The Normative Stakes of Economic Growth; Or, Why Adam Smith Does Not Rely on "Trickle Down"

Lisa Herzog*

*Corresponding author for this work

Research output: Contribution to journalArticleAcademicpeer-review

11 Citations (Scopus)


This article analyzes Adam Smith's endorsement of economic growth and asks what it might mean for a scenario of low or zero growth in the Western economies. It distinguishes two models of economic growth in Smith's writing. The first, a "trickle down" scenario, plays a marginal role; Smith's main focus is on a model in which the growth of productive capital and of jobs reinforce one another. There are three desiderata that this second model of growth achieves: a distribution that benefits the worst-off and leads to more equality in the long run, the harmonization of individual interests and societal interests, and the strengthening of the independence of citizens from employers, and of the political sphere from economic influences. To achieve these desiderata in a low or zero growth scenario, institutional reforms are needed, but such a scenario need not be as bleak as Smith imagined, as arguments by John Stuart Mill show.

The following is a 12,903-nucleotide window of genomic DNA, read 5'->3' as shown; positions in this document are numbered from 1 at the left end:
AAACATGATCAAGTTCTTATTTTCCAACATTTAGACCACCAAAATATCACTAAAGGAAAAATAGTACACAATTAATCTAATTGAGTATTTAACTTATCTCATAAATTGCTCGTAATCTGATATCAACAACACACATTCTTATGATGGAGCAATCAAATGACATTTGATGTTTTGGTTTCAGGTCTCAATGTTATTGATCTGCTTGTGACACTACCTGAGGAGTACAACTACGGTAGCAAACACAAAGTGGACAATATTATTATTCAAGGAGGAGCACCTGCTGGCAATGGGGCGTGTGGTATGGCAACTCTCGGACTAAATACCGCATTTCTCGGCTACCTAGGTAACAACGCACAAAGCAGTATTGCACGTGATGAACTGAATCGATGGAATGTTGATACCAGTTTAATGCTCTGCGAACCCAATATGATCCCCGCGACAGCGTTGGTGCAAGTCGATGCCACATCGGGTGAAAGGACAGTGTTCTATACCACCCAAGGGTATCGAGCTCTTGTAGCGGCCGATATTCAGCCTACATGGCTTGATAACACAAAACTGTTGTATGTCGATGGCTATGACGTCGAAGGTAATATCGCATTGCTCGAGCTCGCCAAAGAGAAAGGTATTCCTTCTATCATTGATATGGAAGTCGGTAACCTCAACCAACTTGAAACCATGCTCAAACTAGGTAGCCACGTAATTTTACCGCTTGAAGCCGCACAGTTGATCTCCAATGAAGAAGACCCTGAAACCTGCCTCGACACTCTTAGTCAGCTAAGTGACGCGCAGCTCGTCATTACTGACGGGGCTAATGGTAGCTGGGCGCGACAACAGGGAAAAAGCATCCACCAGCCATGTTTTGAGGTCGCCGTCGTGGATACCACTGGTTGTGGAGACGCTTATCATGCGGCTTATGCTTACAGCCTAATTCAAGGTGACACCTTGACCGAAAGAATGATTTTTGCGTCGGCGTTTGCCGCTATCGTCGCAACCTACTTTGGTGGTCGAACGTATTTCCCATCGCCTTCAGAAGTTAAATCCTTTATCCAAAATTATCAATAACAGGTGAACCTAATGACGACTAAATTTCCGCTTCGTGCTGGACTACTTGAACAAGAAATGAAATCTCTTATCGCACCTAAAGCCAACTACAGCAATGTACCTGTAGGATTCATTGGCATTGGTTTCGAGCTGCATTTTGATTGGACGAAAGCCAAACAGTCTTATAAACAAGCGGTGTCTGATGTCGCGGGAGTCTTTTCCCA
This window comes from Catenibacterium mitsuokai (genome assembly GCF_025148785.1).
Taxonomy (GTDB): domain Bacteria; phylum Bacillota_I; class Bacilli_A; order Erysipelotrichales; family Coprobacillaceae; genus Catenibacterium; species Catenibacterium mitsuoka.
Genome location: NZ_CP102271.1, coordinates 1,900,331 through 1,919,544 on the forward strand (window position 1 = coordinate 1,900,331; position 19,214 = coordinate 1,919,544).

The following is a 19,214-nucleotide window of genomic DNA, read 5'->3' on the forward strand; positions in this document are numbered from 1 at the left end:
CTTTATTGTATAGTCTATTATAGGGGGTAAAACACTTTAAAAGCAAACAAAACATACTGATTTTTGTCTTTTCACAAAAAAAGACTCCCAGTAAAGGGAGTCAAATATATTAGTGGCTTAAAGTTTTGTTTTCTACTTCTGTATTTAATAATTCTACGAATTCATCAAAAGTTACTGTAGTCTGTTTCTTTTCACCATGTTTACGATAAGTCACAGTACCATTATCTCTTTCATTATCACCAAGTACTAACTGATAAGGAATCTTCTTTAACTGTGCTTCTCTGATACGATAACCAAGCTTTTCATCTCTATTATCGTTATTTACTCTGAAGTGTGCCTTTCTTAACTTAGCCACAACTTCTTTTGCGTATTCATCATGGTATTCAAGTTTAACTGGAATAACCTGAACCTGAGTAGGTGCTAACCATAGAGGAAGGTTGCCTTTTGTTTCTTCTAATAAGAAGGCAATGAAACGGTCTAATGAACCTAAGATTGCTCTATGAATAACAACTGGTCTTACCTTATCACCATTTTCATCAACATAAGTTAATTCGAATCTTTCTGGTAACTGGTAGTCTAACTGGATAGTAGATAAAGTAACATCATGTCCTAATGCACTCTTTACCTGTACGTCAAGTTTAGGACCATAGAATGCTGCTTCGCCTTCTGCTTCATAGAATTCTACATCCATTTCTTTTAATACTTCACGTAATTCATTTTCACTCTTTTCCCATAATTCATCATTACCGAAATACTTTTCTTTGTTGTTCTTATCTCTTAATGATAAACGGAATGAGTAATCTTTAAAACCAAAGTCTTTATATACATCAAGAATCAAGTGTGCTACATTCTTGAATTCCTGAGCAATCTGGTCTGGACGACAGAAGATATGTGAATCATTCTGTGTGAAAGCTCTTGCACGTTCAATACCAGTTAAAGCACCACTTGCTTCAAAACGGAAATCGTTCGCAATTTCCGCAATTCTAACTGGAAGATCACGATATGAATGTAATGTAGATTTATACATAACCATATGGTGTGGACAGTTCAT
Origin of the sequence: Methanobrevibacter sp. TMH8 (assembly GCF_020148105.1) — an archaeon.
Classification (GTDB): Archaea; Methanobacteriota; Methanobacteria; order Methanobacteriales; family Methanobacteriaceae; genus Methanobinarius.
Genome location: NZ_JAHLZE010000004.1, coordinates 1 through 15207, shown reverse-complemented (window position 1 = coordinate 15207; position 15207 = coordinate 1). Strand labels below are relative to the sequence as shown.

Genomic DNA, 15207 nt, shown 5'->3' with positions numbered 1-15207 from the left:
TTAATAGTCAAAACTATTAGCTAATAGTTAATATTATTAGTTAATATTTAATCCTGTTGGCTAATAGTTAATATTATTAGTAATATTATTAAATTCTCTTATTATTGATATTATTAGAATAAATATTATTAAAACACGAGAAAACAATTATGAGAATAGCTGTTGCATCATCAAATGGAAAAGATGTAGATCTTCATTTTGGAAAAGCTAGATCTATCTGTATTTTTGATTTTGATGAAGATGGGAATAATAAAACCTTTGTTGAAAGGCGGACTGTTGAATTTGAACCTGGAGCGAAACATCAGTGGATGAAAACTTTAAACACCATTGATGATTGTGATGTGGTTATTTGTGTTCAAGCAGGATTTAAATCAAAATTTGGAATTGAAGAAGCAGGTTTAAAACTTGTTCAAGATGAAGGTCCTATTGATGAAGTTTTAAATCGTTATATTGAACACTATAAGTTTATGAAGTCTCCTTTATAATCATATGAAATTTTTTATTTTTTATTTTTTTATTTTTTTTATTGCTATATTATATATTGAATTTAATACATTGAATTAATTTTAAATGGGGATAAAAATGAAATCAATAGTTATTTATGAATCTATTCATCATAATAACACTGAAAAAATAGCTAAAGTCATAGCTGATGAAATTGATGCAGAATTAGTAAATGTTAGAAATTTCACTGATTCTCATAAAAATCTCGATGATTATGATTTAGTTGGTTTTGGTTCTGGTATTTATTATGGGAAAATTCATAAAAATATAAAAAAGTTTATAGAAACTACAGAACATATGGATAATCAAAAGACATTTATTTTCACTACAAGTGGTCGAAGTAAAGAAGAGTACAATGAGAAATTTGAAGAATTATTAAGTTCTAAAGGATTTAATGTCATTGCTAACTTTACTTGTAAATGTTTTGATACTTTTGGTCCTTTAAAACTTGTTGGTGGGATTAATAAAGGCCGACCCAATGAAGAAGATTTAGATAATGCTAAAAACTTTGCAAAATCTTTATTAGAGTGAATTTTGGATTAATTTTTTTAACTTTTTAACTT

Original languageEnglish
Pages (from-to)50-62
Number of pages13
JournalThe Journal of Politics
Issue number1
Publication statusPublished - Jan-2016
Externally publishedYes



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